Term One has come to an end at Uni, and I am exhausted.
For those who don’t know, I’m doing a full time degree at MCYM St Johns College in Nottingham, studying Youth, Communities and Theology. I also work part-time as Student Youth Worker at a Baptist Church in the West Middlands. So I travel to Nottingham every other week for lectures, I do essays and work for my portfolio during the week as well as 14 hours per week as Youth Worker. This involves session planning, meetings, mentoring, youth house group, drop in youth cafe and toddler group. I've learnt a lot since starting at MCYM...
I’ve learn academic things; I could list about 10 values and principles of youth work, referencing three different people. I can give you a SWOT (strengths, weaknesses, opportunities and Threats) analysis of my work places’ safeguarding policy. I could tell you a couple of things about Corinthians 12:12-23.
I’ve learnt geographical and practical things, like that Nottingham is far away, that the best time to set off is 7am, and that the best service station to stop off at is Tamworth (on the way to Nottingham) and Hopward (on the way home). I’ve not yet learnt how to pronounce one of the roads I use though: Brian Clough Way. Is it 'Clough' like through, cough, thought or cloud? You’ve got to love the English language..
I’ve learnt a lot of personal things:
I’ve learnt that I am a person who can achieve things. One of my lecturers, Dr Charlotte Naylor Davis, said, “you’ve got to remind yourself that you are a person who can achieve things” in a Biblical Studies lecture. She was talking about how, if we’re struggling to write our essay, then go on a run, bake a cake, do anything that reminds us that we are people who can achieve things. I’ve learnt this term that I cannot write an essay before 2pm. At the beginning, I’d sit starring at a blank screen all morning, getting more and more upset and frustrated that I couldn’t think of what to write. I’d take a lunch break feeling so unachieved and incapable that I’d find it so hard to start again after lunch. Once I reminded myself that I am a person who can achieve things, I began doing something else enjoyable and productive in the morning, like yoga, youth session planning, watching a sermon and taking notes, going to the library. Then I’ll have some lunch and get started on my essay or portfolio work, continuing on until 6pm, when I’ll have some dinner, and then possibly continue on, or at least write some ideas that are still flowing, for an hour after dinner. That’s just how I work. Based on the way A Level results day went, I thought I wouldn’t understand any of my lectures and that I wouldn’t be able to do work well. On the contrary, in one of my first lectures I had, a lecturer said my answer was “profound”. That was a massive confidence booster!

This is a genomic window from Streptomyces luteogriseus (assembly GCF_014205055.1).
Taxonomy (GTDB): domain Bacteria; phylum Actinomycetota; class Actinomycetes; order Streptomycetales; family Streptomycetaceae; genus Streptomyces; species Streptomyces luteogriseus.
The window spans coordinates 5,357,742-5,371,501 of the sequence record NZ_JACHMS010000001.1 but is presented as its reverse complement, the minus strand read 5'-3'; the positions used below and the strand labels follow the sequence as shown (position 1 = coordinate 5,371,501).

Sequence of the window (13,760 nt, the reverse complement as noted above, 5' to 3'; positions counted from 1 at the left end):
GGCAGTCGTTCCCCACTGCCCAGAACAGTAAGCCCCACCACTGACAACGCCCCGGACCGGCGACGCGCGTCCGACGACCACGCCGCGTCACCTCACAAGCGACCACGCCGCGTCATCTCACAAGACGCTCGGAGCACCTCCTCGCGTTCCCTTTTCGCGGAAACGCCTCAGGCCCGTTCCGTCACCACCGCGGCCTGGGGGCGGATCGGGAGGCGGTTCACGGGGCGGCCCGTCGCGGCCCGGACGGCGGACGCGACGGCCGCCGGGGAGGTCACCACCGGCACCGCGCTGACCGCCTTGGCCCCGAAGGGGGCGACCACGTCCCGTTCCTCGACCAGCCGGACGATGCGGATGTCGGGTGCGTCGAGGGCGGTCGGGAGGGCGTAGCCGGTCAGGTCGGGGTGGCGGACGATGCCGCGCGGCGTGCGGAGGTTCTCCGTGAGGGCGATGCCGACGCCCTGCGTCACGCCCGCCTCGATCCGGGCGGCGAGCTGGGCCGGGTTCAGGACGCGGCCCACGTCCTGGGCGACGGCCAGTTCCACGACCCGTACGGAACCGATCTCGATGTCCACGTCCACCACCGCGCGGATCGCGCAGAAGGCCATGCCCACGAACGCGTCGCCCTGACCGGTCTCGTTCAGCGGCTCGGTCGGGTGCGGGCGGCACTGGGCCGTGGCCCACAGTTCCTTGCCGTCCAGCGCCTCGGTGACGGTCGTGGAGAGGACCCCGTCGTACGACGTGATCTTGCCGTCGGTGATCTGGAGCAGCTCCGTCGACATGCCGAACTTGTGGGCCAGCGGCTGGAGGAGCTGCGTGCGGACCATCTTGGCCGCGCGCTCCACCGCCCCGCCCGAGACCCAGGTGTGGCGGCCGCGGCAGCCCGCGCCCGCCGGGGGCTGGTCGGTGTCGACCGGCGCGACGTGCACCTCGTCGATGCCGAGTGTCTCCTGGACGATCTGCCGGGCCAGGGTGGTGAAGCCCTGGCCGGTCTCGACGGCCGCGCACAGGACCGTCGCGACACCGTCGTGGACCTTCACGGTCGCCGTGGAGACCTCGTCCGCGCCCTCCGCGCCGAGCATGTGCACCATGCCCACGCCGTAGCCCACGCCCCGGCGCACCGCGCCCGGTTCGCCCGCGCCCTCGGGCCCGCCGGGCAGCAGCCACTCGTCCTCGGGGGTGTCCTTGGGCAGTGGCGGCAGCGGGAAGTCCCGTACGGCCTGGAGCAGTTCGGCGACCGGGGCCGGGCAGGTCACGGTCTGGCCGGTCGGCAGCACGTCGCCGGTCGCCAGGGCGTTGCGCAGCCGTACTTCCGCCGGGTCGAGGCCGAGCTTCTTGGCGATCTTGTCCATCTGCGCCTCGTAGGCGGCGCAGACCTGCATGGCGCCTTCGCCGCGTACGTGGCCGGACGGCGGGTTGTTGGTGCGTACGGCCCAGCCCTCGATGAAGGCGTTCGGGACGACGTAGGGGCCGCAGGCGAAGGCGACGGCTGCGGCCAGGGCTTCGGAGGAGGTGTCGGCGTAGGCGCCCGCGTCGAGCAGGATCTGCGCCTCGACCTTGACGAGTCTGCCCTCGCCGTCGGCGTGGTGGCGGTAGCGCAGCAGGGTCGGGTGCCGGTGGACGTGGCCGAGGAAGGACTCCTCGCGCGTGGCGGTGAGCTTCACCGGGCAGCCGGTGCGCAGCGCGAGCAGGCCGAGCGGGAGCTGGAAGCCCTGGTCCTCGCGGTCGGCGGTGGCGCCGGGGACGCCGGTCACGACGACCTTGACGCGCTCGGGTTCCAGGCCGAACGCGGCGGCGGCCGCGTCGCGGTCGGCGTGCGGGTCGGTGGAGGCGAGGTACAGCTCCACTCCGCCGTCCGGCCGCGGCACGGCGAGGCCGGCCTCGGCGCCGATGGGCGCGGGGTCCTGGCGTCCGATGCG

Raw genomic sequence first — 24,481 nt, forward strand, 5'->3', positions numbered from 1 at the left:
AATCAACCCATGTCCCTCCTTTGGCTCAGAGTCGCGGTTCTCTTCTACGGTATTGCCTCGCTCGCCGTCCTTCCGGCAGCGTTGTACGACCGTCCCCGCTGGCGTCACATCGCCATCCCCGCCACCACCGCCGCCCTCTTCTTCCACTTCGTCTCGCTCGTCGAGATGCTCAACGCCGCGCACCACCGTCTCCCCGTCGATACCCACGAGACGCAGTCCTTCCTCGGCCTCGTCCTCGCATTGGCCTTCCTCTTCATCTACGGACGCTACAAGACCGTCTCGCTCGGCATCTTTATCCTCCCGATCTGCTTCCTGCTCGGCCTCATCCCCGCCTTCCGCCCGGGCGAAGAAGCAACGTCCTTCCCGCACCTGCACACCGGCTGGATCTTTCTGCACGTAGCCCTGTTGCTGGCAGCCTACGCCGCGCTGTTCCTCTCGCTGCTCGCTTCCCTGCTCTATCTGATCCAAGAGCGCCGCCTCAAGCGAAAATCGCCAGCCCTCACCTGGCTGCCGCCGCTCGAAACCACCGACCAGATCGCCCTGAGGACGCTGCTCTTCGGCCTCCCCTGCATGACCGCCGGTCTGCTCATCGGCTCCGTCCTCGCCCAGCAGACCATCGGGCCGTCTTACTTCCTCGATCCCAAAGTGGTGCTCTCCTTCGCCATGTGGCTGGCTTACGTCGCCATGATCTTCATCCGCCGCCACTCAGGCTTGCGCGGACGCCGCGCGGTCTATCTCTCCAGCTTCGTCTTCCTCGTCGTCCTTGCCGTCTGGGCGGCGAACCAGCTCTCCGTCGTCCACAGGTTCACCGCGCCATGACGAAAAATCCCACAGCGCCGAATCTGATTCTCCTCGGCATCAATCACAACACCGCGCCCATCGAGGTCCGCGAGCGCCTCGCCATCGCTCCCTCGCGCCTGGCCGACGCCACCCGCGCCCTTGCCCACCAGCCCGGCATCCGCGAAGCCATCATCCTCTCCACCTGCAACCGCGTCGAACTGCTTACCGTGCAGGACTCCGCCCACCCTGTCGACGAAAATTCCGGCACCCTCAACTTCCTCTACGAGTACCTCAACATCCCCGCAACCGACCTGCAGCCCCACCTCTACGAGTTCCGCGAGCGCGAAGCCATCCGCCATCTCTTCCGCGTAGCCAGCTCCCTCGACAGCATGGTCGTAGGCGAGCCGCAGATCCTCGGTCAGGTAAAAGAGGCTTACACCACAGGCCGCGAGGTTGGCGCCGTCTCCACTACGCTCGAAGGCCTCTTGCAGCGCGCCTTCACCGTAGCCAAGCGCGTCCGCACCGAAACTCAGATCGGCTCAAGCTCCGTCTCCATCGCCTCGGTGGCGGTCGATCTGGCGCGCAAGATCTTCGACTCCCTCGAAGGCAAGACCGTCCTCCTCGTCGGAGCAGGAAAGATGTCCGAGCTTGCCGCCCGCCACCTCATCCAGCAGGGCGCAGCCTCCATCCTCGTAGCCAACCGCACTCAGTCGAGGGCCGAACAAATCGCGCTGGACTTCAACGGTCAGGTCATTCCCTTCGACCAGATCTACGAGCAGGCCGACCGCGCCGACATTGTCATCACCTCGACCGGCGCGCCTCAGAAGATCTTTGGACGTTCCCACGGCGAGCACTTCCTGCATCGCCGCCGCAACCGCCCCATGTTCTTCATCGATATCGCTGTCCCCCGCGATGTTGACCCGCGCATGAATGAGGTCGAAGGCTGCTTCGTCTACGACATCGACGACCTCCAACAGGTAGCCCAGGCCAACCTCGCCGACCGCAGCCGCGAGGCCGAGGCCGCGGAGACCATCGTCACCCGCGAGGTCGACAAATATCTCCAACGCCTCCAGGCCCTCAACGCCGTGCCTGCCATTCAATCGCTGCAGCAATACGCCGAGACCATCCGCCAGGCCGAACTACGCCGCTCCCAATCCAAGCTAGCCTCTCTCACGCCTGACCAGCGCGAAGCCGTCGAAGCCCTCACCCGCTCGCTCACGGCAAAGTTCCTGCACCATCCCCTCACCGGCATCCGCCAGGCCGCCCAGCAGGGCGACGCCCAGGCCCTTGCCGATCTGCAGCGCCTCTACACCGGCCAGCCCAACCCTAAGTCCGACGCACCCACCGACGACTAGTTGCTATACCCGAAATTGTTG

I’ve learnt (or been reminded) that there are many people for me. My lecturers have been so great at explaining things, encouraging me and helping me through problems, like mental health wobbles and settling at my placement. I have a colleague who has become like my work-mum and not only works with me, but encourages me, listens to me and takes me out for lunch
I’ve also learnt two areas that I need to work on:
Saying “no”. It doesn’t matter what it is, if I’m free I’ll most likely say “yes” to whatever you’ve asked me to do, which is probably why I’m so tired. I’ve learnt that I’m the kind of person that works late, that likes to get everything done well before deadlines, that fills up her days and can’t say “no”. I’m taking leave in the New Year and I can’t express how excited I am to sleep, watch Netflix, make things, bake things, go for a walk along the river, go to a garden centre.
I’ve also learnt that I’m terrible at meetings. I generally forget what was said in a meeting - I need to remember to take notes. I’ve also realised that I don’t make a lot of input. I’m quite a slow processor, so when someone chips in with an idea, I’ve heard it but I’m still thinking about exactly what they’re saying, about what I think, and then I’m crafting a response in my head that actually makes sense. By this time we’re on to the answer, or another idea. I think, as well as being slow at processing what people are saying, it’s because of a lack of confidence. I’m scared that I’ll say something stupid, or that doesn’t make sense, or I’ll give an idea that nobody likes. I was in a meeting a few weeks ago about the future of a youth group I co-lead, and on my phone I had about three or four ideas. How many did I actually share? 0.
So, all in all it’s been a good first term. I’m looking forward to starting again in January, right after I have a lovely Christmas and a long sleep.